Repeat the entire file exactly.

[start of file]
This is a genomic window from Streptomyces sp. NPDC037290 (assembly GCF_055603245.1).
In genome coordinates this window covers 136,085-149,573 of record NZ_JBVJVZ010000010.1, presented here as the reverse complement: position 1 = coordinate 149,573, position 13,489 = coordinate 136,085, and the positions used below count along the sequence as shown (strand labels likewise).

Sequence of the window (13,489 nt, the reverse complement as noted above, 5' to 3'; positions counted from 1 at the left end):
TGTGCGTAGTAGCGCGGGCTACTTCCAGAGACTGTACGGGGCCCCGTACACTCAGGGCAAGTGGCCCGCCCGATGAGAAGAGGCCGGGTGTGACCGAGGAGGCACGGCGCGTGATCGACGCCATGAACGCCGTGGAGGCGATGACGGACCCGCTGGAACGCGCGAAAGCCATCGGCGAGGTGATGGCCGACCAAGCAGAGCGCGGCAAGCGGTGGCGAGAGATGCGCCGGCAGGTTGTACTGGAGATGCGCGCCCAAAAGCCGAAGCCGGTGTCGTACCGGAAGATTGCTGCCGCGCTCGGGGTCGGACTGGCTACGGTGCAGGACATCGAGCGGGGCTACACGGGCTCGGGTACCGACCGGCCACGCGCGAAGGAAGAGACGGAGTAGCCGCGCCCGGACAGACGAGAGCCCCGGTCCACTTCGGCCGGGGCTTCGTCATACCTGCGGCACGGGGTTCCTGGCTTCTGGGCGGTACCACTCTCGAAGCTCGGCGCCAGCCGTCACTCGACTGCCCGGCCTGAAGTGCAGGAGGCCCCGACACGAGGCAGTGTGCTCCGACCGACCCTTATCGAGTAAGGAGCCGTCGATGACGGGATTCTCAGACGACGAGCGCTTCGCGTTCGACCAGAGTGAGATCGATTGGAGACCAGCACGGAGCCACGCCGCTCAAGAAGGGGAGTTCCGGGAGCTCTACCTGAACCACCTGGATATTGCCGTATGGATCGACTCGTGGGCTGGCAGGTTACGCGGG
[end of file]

This is a genomic window from Streptomyces sp. NPDC037290 (assembly GCF_055603245.1).
In genome coordinates this window covers 136,085-149,573 of record NZ_JBVJVZ010000010.1, presented here as the reverse complement: position 1 = coordinate 149,573, position 13,489 = coordinate 136,085, and the positions used below count along the sequence as shown (strand labels likewise).

Sequence of the window (13,489 nt, the reverse complement as noted above, 5' to 3'; positions counted from 1 at the left end):
TGTGCGTAGTAGCGCGGGCTACTTCCAGAGACTGTACGGGGCCCCGTACACTCAGGGCAAGTGGCCCGCCCGATGAGAAGAGGCCGGGTGTGACCGAGGAGGCACGGCGCGTGATCGACGCCATGAACGCCGTGGAGGCGATGACGGACCCGCTGGAACGCGCGAAAGCCATCGGCGAGGTGATGGCCGACCAAGCAGAGCGCGGCAAGCGGTGGCGAGAGATGCGCCGGCAGGTTGTACTGGAGATGCGCGCCCAAAAGCCGAAGCCGGTGTCGTACCGGAAGATTGCTGCCGCGCTCGGGGTCGGACTGGCTACGGTGCAGGACATCGAGCGGGGCTACACGGGCTCGGGTACCGACCGGCCACGCGCGAAGGAAGAGACGGAGTAGCCGCGCCCGGACAGACGAGAGCCCCGGTCCACTTCGGCCGGGGCTTCGTCATACCTGCGGCACGGGGTTCCTGGCTTCTGGGCGGTACCACTCTCGAAGCTCGGCGCCAGCCGTCACTCGACTGCCCGGCCTGAAGTGCAGGAGGCCCCGACACGAGGCAGTGTGCTCCGACCGACCCTTATCGAGTAAGGAGCCGTCGATGACGGGATTCTCAGACGACGAGCGCTTCGCGTTCGACCAGAGTGAGATCGATTGGAGACCAGCACGGAGCCACGCCGCTCAAGAAGGGGAGTTCCGGGAGCTCTACCTGAACCACCTGGATATTGCCGTATGGATCGACTCGTGGGCTGGCAGGTTACGCGGG